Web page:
Phanishwar Nath Renu returns to celluloid after a long gap as his short story Mare Gaye Ghulfam was adapted into Teesri Kasam by Basu Bhattacharya, 51 years ago. The man who has brought him back to a cinematic interpretation is Prem Modi whose Hindi film Panchlait is running in the city. It is based on a short story called Panchlait by Renu.
His first film as an assistant director was The Goal, a CFSI production starring Irrfan Khan as the protagonist, directed by Gul Bahar Singh. It won the Best Children’s Film Award at the 47th National Film Awards. Over time, he assisted noted directors like Suman Mukhopadhyay, Anjan Das, Anjan Dutt and Aparna Sen.
Modi’s first feature film, Arjun – Kalimpong E Sitaharan was a thriller for teenagers made in Bengali. The shy director opens up on what made him take up a Renu story for his second feature film and more. Excerpts from an interview:
Q.) What motivated you to do a film based on a Phanishwar Nath Renu story?
I grew up studying Phanishwar Nath Renu’s stories in school and I always had an inclination towards literature as I was raised in Bengal. This time around I wanted to reach out to a larger audience hence the medium had to be Hindi and what better story than Renu’s creation. The simplicity in his literature and the beauty with which he portrays our cultural roots is hard to miss. He is a stalwart of Hindi literature and it is an honour to bring his story on screen.
Q.) How do you think today’s audience will respond to this kind of film at a time when there is electricity everywhere and the concept of Panchlait is completely alien to most?
I am aware that today’s generation is all about social media but we cannot ignore basic human emotions. We still have emotions and we still like small and simple things. Human emotions will never change and this film is all about that. People will relate to this film and am sure they will love the simplicity of that era. We may not aspire for a Panchlight in big cities but we know the pain of chasing a dream and the joy of fulfilling a desire.
Q.) What is Panchlait all about?
The storyline is straight from the Hindi heartland. I am sure audiences around the country will relate to it. It was important to preserve the same regional flavour and philosophy upon which Renu’s stories are based. It is a slice-of-life drama surrounding Panchlait (colloquial of Panchlight — Petromax lamp) as the title suggests. The lamp is a precious commodity in villages and remote parts of our country not just as an item of utility but a thing of pride. It is used mostly in village community hubs and panchayats.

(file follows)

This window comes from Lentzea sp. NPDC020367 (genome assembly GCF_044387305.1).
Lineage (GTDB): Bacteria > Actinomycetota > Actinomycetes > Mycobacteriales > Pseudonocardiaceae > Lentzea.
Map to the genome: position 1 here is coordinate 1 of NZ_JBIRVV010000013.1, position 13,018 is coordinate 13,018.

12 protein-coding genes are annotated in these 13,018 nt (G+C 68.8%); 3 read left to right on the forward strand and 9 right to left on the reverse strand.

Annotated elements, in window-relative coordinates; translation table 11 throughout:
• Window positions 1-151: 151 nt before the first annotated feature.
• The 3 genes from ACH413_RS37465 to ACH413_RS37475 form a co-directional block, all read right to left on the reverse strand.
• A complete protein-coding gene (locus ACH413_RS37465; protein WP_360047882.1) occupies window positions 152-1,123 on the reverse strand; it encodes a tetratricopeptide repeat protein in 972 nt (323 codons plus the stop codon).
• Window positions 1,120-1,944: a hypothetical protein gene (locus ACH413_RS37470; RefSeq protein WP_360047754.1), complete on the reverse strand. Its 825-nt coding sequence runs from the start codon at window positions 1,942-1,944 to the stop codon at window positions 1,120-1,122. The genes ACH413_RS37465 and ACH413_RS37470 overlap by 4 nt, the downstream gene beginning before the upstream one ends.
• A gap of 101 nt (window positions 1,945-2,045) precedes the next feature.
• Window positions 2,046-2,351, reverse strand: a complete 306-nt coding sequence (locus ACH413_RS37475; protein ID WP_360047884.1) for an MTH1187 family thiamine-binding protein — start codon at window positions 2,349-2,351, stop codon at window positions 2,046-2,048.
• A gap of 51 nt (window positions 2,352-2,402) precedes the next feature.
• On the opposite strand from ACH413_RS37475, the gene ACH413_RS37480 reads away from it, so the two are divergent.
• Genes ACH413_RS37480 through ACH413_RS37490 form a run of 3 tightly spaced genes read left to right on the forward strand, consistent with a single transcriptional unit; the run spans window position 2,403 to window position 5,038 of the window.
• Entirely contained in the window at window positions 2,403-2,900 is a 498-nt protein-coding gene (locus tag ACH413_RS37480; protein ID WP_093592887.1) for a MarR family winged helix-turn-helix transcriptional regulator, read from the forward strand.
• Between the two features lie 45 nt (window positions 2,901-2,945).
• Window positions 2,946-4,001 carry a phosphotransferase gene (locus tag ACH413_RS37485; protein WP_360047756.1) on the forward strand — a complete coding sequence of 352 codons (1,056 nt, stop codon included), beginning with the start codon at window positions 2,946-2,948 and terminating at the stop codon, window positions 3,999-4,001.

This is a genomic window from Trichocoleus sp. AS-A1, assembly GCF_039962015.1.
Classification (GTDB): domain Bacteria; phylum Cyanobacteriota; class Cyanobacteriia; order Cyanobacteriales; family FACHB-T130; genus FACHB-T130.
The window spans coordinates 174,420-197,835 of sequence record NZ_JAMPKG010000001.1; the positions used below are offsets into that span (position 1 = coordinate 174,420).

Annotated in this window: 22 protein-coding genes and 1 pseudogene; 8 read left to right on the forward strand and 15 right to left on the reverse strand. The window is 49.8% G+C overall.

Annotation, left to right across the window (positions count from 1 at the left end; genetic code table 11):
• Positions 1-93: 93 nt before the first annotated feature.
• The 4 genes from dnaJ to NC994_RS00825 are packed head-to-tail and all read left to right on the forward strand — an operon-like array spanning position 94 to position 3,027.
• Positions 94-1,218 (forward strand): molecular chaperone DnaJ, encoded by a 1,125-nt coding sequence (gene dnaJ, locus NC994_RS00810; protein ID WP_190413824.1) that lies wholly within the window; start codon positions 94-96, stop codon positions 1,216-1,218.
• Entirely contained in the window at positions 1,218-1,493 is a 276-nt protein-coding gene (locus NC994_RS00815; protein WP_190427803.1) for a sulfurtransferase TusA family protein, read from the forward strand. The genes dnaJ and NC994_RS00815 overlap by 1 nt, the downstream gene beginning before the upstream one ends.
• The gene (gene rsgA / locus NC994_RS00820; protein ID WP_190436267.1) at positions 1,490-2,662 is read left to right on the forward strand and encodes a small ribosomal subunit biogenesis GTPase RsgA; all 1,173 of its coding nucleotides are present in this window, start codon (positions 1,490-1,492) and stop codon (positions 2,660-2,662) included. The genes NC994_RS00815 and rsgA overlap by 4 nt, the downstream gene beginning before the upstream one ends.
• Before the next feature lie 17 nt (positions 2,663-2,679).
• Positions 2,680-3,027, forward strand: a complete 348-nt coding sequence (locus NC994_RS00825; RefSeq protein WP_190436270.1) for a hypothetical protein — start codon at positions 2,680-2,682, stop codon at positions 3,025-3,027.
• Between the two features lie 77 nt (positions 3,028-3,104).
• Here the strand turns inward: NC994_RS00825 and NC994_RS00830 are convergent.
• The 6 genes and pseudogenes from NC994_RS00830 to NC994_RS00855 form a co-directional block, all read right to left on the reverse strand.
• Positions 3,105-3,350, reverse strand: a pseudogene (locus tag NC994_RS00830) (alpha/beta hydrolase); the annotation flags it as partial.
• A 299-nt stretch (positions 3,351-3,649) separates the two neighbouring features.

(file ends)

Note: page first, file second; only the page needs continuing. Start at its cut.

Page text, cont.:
Q.) Is it a ‘period drama’ considering that it deals with a village ambience where electricity has not entered?
It is set in the fifties in a small village of North India. Panchlait traces the journey of an otherwise happy-go-lucky cast of people known as Mahato Tola who gather together in pursuit of the coveted Panchlait as theirs is the only community in the entire village, which does not have one.
Q.) There is a romantic sub-plot too, I guess?
Alongside the heartwarming plot a beautiful and ethereal subplot of romance is interspersed through the story of the protagonist, Godhan, who woos his lady love Munri in a rather bold fashion for his time and place. It leads to his expulsion from the village yet he is the only person who knows how to operate the Panchlait.
Q.) Where did you shoot the film since it is set against a village backdrop?
We shot this film in real places to keep the real vibe of Renu’s story alive. It is a small town in Jharkhand called Deoghar and we shot mostly within 50 km around that area and interiors of it. The shoot by itself was a huge challenge. It is a place where electricity is still a crisis, we had to keep to electricity timings, roads are still not concrete and getting to the location would be a huge feat. A large number of locals would gather everyday and crowd management would become a task. But now it all feels rewarding.
Q.)  What method do you follow as a director — workshops before the shooting or script-reading sessions with the actors?
I am a very flexible person and taking inputs from my actors and crew members comes to me almost naturally. I believe filmmaking is a collaborative process. That said we had to be on the same page and reach the same goal. The rest of the process is almost always the same — it is a drill including script reading sessions, workshops, rehearsals et al. I had my actors interact with local people and village folk to understand their mindset, lifestyle and especially their diction. In fact I encouraged them to meet senior people from the village who could help my actors understand the bygone era as well.
Q.)  What statement are you trying to make through the film?
Honestly, I am not here to preach something through the film or educate the audience and I believe people come to watch a film primarily for entertainment. Having said that, I also wanted to do justice to Renu’s story as well as wanted to show the real essence of our country through this film.